On New Year’s Day, 1722, French philosopher Voltaire’s father, François Arouet, died. Although his testament equally divided his possessions between his three children, François was particularly mindful with regard to his 28-year old boy – François-Marie Arouet. His son was to be allowed access to the primary capital of the inheritance only when he turns 35, and on the condition of clear evidence of “regular conduct”. In other words, the young poet had to grow more “mature” if he wished to inherit.
However, by the time he was 35, François-Marie Arouet, now famously Voltaire, (1694-1778) not only made a small fortune for himself with a series of careful investments but was also frequenting the intellectual high societies of Paris and London. With the added inheritance from his father, the philosophe was now undoubtedly rich.
The most populous country in Western Europe, 18th-century France was marked by profound and fundamental breaks from the past at the economic, political and intellectual levels, heralded by the French Enlightenment. It later went on to intellectually nourish the political revolutions in North America and France, and was equally instrumental in influencing contemporaneous notions of economy and commerce – something that was increasingly being discussed, thanks to the “revolution” of industry in France and ever-evolving structures of manufacture and consumption patterns.
Voltaire soon found himself to be one of the cynosures of this “Age of Revolutions” to the extent that Nicolas de Condorcet (1743-1794) started his Life of Voltaire categorically declaring, “La vie de Voltaire doit être l’histoire…du pouvoir qu’il a exercé sur les opinions de son siècle [Voltaire’s life must be the story…of the power he exercised over the opinions of his century…]”
The most visible contemporary scholar on Voltaire, Nicholas Cronk, president of the Voltaire foundation at the University of Oxford, suggests that although Voltaire was not the most radical of the Enlightenment thinkers, he was the first to actively engage himself in French public life. He was the first of what we know today as a “public intellectual” – the very symbol and a superstar of the European Enlightenment.
The dominant historiographical and literary scholarships around Voltaire, along with other contemporary thinkers of the Enlightenment have been such that they have largely been read at the abstract level of their philosophical and ideological preoccupations. It is only with very recent scholarship such as that of Nicolas Cronk, Florian Schui and Roger Pearson that an attempt is being made to render the Enlightenment thinkers their human aspects and the entrenchment of their human faculties in the socio-economic and political realities of their times. An inquiry into Voltaire’s mundane economic interest in India is a micro-history that are both fundamental derivatives and reinforcements of such critical contemporary scholarship.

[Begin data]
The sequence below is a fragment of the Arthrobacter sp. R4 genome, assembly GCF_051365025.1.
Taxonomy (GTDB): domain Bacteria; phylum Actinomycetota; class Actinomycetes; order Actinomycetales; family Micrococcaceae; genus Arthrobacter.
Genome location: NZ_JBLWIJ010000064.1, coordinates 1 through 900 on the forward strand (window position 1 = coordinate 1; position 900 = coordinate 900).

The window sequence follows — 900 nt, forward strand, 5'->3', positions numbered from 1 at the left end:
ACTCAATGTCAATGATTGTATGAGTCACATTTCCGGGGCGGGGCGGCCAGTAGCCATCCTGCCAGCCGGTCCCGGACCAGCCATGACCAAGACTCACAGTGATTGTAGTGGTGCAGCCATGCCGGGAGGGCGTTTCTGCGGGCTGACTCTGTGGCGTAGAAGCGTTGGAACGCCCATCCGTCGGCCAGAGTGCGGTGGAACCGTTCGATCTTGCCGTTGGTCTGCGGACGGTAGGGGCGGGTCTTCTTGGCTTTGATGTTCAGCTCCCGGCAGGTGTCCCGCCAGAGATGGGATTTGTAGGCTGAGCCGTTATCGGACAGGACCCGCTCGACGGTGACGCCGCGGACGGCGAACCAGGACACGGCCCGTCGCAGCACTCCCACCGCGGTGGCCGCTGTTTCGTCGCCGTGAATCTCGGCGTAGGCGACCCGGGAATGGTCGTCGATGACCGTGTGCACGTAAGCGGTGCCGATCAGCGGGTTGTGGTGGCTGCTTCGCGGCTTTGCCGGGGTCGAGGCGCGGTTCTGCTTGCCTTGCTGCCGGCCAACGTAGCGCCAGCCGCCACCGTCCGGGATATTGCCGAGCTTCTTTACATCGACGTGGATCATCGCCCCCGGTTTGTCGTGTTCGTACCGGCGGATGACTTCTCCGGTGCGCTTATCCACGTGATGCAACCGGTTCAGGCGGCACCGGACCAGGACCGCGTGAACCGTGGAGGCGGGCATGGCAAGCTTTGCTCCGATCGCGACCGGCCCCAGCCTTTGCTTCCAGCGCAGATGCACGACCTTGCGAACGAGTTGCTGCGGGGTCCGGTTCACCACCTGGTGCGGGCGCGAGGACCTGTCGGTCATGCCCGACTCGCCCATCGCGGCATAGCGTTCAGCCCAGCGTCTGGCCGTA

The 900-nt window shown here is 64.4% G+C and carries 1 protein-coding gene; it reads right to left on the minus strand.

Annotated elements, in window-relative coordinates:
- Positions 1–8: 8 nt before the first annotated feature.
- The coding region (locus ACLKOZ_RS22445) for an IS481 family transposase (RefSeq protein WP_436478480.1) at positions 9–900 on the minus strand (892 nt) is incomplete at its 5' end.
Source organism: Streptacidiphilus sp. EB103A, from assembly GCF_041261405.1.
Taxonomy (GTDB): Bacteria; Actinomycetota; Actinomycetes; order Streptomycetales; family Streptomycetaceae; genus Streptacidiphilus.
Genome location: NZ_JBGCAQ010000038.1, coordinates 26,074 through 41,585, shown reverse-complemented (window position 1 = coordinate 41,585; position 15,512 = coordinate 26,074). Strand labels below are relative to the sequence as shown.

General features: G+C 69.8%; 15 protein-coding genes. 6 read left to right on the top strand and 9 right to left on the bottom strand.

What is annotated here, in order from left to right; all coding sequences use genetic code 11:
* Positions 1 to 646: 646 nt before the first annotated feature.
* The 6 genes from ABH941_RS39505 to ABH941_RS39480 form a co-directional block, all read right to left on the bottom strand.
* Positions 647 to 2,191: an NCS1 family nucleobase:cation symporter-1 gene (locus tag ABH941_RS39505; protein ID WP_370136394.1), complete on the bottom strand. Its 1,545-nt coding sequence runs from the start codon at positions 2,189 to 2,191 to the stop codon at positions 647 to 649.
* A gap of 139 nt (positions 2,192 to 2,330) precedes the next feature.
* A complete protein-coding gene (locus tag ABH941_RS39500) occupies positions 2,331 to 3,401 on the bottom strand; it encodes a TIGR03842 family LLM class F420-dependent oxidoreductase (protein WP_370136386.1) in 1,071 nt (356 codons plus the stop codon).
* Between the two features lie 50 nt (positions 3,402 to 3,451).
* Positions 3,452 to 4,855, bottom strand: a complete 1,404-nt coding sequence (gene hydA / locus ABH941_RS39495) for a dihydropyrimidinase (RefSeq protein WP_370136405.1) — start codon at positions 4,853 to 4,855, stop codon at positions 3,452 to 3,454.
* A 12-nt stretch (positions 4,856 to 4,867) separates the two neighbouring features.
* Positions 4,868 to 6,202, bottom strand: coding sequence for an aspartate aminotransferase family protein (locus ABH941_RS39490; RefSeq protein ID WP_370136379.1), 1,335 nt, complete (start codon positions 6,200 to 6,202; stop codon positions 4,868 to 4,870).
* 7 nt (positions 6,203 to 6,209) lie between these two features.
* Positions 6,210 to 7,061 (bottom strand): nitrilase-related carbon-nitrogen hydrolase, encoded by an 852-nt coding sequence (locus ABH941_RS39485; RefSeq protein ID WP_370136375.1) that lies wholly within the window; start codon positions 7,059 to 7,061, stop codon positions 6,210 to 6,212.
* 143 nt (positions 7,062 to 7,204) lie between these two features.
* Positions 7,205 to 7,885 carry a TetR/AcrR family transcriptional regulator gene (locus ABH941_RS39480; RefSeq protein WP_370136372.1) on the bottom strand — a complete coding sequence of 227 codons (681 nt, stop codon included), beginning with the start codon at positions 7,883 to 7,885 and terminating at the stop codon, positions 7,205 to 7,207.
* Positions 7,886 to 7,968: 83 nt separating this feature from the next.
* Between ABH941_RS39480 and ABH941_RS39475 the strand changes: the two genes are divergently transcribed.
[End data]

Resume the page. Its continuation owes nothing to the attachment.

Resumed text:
The French East Indian Trade
It is in the philosophical and theological agendas of Voltaire’s historiographical exercises that we find his philosophical engagements with India. In a France where information about India was fragmentary, scattered and myth-ridden, and where the only epistemologies concerning India developed around the occasionally-published travelogues and memoirs, Montesquieu’s views on oriental despotism marked imaginaries around India in the pre-Voltairean French intellectual landscape.
Voltaire’s historiographical agenda, though, by all manners of speaking, was posed in absolute contrast to that of Montesquieu’s. Challenging the predominant Judaeo-Christian narrative of world history and desirous of finding an alternative, Voltaire directed his efforts in dwelling on the ancient glories of the Indians in a bid to delegitimise Europe’s claim of it being the peak of human civilisation.
“I am convinced that everything comes to us from the banks of the Ganges – astronomy, astrology, metempsychosis, etc,” he wrote. “The Greeks, in their mythology, were merely the disciples of India and Egypt…It is not up to us, who were but savage barbarians when these peoples were sophisticated and learned, to challenge them with their antiquity”.
Voltaire sought to do this in his elaborate works dedicated to India by rigorous analysis of contemporaneous and ancient translated texts, and sometimes, quite unknowingly, even forged ones. The most remarkable amongst them was the Ezourevedam, the misdeed of a group of French Jesuits who circulated it in France as a translation of an ancient Sanskrit text with the intention of ridiculing Hindu practices and rituals. Voltaire derived heavily from it, nonetheless to establish the superiority of the Indians – almost quite the form of irony Voltaire himself would use in his 1759 novella Candide.
However, India to 18th-century France was not merely a land of antiquities, oriental despotism and self-indulgent brahmins. It was also the land of substantial trade with potential monopolies in the domestic French market, if carried out prudently – monopolies in cardamom, cinnamon and ginger; and indigo, tea and saltpetre.
But most importantly, it was the land whence came the exotic and exorbitantly priced indiennes – cotton tissues coloured in bright reds, yellows and blues that would constitute the most prestigious bits of aristocratic dowries in contemporaneous French marriages or would be stitched up as curtains for the drawing rooms of the most influential royal mistresses. And so lucrative was the market for these indiennes that illegal, clandestine production houses dedicated to manufacturing the closest copies emerged all over France – from Nantes to Rouen and Marseille – throughout the mid-18th century.